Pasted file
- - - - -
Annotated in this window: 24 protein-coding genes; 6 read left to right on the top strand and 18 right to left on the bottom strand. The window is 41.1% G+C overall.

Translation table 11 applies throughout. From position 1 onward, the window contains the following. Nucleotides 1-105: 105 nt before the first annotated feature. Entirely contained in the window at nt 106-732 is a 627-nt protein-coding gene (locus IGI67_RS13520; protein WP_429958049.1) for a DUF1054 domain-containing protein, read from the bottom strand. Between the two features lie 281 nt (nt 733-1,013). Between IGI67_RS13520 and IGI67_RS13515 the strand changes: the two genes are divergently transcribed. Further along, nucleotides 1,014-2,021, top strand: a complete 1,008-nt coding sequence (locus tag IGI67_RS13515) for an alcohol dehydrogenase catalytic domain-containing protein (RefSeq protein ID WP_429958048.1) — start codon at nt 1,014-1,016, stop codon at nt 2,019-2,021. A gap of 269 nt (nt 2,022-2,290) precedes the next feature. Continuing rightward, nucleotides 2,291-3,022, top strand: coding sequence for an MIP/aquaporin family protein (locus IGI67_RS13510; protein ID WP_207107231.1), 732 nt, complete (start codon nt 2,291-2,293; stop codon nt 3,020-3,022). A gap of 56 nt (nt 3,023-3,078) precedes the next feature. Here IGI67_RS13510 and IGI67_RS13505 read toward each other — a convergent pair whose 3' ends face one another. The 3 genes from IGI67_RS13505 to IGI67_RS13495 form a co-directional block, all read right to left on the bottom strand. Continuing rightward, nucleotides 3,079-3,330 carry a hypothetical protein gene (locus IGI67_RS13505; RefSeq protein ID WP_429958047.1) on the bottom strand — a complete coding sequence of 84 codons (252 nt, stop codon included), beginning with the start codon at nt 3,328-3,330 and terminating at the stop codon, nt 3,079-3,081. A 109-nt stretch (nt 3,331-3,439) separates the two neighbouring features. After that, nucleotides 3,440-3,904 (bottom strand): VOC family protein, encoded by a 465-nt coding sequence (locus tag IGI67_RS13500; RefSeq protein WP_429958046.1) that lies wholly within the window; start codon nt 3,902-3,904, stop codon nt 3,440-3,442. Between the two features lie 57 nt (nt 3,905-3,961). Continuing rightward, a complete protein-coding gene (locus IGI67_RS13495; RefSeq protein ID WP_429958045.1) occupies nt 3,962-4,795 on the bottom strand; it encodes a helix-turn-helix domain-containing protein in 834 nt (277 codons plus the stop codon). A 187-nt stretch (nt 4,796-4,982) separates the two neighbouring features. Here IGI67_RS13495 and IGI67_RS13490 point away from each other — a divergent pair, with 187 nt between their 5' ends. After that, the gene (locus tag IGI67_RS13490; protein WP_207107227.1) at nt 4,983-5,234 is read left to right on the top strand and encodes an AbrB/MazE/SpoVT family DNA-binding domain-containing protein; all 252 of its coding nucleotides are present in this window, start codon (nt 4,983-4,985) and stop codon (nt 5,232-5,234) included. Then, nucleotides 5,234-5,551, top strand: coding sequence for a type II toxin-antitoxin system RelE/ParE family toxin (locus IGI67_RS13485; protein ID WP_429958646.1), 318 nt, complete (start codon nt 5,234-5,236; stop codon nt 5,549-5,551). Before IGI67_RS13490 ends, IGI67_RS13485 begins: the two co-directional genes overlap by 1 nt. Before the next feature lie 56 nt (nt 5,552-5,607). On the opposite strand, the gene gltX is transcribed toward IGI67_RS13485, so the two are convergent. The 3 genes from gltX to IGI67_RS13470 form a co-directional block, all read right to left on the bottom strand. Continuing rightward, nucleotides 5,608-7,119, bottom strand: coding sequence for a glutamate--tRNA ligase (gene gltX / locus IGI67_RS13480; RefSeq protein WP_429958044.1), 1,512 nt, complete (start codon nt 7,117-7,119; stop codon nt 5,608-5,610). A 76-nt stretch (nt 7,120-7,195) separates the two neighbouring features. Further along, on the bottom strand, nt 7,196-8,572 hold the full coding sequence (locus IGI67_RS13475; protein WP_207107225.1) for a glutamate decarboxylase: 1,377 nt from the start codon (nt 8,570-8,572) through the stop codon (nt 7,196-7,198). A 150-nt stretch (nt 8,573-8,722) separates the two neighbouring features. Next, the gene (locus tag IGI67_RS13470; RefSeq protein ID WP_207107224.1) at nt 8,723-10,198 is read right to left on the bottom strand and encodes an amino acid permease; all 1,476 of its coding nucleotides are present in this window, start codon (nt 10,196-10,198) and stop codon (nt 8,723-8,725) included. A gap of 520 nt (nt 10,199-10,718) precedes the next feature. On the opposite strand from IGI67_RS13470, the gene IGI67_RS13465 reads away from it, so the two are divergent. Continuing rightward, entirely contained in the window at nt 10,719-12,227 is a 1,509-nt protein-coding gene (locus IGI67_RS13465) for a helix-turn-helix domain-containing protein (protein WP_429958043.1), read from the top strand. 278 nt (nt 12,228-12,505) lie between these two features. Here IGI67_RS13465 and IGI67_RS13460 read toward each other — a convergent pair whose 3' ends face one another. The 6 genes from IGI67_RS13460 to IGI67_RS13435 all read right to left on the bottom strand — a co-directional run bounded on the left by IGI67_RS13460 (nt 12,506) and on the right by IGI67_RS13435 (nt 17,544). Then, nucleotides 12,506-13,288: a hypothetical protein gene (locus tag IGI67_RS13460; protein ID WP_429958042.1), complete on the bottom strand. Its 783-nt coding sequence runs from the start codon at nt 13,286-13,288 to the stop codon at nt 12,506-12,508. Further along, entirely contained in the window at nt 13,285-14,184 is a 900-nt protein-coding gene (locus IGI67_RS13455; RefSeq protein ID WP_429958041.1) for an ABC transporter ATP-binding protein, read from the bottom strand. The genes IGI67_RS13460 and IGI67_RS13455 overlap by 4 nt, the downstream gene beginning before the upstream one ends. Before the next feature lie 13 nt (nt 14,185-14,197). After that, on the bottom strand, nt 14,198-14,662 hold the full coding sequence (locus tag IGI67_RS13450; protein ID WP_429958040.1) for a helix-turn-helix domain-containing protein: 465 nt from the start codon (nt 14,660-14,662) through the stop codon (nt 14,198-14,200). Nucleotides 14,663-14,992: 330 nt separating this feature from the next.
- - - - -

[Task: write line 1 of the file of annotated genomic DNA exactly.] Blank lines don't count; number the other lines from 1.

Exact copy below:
Annotated in this window: 24 protein-coding genes; 6 read left to right on the top strand and 18 right to left on the bottom strand. The window is 41.1% G+C overall.